More info HERE.



Study Groups with Industry: Mathematics meets the real world

A study group is a type of workshop which brings together mathematicians and people from industry. The meetings typically last for 5 days, Monday-Friday. On the Monday morning the industry representatives present problems of current interest to an audience of applied mathematicians. Subsequently the mathematicians split into working groups to investigate the suggested topics. On the Friday solutions and results are presented to the industry representative. After the meeting a report is prepared for the company, detailing the progress made and usually with suggestions for further work or experiments. Over the years they have proved to be an excellent way of building bridges between universities and companies as well as providing exciting new topics for mathematicians. Of course there is pressure involved in attempting to understand and solve a problem over a short time frame. This can often produce an exciting and intense atmosphere but, in general, a good time is had by all.



Experiments can often help guide a mathematical investigation (or cause even more confusion)

The original Study Groups with Industry started in Oxford in 1968. The format proved a popular way for initiating interaction between universities and private industry. The interaction often led to further collaboration, student projects and new fields of research. Consequently, study groups were adopted in other countries, starting in Europe to form the European Study Groups with Industry (ESGI) and then spreading throughout the world, regular meetings are currently held in Australia, Canada, India, New Zealand, US, Russia and South Africa. A vast range of topics have been covered in the meetings, including beer and wine bottle labelling, legal sale of rhino horn, spontaneous combustion, mortgaging of cows, building toys, city bike sharing strategies, determining fish freshness, etc. New forms of meeting have also evolved, such as the Mathematics in Medicine or Agri-Food Study Groups.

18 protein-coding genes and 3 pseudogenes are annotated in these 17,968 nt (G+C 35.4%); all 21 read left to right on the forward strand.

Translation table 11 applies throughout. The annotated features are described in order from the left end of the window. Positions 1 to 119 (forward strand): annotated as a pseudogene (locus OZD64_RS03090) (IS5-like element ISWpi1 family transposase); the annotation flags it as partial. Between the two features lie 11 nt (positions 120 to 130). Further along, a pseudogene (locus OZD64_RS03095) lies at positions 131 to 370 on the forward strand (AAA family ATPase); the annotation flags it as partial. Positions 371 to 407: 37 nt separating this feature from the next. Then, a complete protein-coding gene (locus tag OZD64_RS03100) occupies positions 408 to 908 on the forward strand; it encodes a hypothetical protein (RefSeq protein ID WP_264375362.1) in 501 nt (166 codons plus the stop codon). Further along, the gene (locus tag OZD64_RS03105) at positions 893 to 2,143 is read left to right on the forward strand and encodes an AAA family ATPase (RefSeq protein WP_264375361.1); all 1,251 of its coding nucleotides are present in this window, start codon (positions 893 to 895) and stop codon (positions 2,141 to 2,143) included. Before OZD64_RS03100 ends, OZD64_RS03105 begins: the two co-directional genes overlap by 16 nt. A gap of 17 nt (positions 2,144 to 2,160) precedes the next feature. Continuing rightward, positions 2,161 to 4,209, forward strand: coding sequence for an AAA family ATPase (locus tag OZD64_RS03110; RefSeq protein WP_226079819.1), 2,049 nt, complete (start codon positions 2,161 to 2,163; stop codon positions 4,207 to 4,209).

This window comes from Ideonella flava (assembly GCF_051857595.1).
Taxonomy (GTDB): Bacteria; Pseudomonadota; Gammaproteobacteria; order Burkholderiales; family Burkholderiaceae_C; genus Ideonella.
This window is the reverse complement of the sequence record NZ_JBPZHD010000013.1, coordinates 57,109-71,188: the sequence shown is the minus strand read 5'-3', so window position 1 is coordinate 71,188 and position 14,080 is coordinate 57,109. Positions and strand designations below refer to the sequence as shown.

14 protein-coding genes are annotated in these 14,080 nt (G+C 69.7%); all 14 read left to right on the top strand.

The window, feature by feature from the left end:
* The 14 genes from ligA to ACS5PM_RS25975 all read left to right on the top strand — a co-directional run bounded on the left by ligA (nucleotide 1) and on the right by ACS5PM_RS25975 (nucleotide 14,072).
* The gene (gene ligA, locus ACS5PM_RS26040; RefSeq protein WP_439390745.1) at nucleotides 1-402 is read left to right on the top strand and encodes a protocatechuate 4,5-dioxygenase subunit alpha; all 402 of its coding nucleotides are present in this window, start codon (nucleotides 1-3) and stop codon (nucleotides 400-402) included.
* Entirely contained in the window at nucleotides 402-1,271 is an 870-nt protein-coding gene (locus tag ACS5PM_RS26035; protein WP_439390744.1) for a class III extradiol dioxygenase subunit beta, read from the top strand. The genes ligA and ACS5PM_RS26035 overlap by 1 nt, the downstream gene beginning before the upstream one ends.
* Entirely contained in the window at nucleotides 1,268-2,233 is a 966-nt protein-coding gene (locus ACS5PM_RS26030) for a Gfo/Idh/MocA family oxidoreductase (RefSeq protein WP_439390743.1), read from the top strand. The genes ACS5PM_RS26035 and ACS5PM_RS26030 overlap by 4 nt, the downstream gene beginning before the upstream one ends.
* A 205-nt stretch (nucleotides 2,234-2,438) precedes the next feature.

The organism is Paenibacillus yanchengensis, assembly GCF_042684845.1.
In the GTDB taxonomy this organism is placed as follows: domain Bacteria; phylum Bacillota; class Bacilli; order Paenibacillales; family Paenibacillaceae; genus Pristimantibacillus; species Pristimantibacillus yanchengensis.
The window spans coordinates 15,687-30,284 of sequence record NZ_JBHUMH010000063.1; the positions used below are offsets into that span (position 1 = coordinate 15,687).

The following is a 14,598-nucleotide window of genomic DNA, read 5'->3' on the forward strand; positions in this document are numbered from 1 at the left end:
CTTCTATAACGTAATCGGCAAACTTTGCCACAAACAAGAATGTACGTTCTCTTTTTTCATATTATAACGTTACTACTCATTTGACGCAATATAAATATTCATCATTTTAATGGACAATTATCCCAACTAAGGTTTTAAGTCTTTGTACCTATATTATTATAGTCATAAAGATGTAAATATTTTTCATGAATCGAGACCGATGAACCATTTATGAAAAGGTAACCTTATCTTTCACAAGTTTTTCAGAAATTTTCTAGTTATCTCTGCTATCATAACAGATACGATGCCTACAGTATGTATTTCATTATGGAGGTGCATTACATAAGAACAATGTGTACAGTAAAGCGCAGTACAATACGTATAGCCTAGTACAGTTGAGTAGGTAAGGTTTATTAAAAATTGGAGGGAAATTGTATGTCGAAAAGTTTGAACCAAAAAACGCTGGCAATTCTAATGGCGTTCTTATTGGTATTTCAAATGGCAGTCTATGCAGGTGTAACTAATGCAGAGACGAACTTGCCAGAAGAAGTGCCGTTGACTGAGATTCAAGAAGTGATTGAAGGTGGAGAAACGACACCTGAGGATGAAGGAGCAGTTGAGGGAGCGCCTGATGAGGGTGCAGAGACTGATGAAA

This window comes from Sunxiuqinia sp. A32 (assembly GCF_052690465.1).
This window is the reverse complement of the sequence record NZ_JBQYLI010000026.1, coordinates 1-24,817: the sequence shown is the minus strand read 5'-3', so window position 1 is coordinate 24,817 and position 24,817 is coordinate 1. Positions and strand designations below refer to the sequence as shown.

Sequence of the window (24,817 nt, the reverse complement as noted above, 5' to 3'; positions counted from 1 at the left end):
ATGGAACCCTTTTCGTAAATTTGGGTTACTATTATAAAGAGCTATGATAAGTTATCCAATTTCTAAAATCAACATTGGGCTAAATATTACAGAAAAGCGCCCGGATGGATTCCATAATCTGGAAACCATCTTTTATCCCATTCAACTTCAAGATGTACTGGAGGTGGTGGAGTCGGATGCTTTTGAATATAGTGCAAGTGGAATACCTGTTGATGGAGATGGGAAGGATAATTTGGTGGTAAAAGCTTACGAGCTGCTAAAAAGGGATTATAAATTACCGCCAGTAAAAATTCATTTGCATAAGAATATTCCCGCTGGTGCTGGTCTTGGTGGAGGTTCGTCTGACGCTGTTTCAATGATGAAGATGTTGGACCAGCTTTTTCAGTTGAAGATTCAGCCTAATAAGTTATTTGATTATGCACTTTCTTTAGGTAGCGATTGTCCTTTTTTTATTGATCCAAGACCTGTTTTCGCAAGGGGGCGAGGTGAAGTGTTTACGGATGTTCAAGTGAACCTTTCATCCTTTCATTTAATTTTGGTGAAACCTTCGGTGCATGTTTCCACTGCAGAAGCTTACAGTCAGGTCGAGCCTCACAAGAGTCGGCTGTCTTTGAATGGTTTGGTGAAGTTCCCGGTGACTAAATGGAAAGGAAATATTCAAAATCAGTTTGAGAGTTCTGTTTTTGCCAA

The popularity of study groups can be attributed to their mutually beneficial effects. For companies there is:

  1. The possibility of a quick solution to their problem, or at least guidance on a way forward.
  2. Mathematicians can help identify and correctly formulate a problem for further study.
  3. Access to state-of-the-art techniques.
  4. Building contacts with top researchers in a given field.

The academics benefit from:

  1. Discovering new problems and research areas with practical applications.
  2. The possibility of further projects and collaboration with industry.
  3. The opportunity for future funding.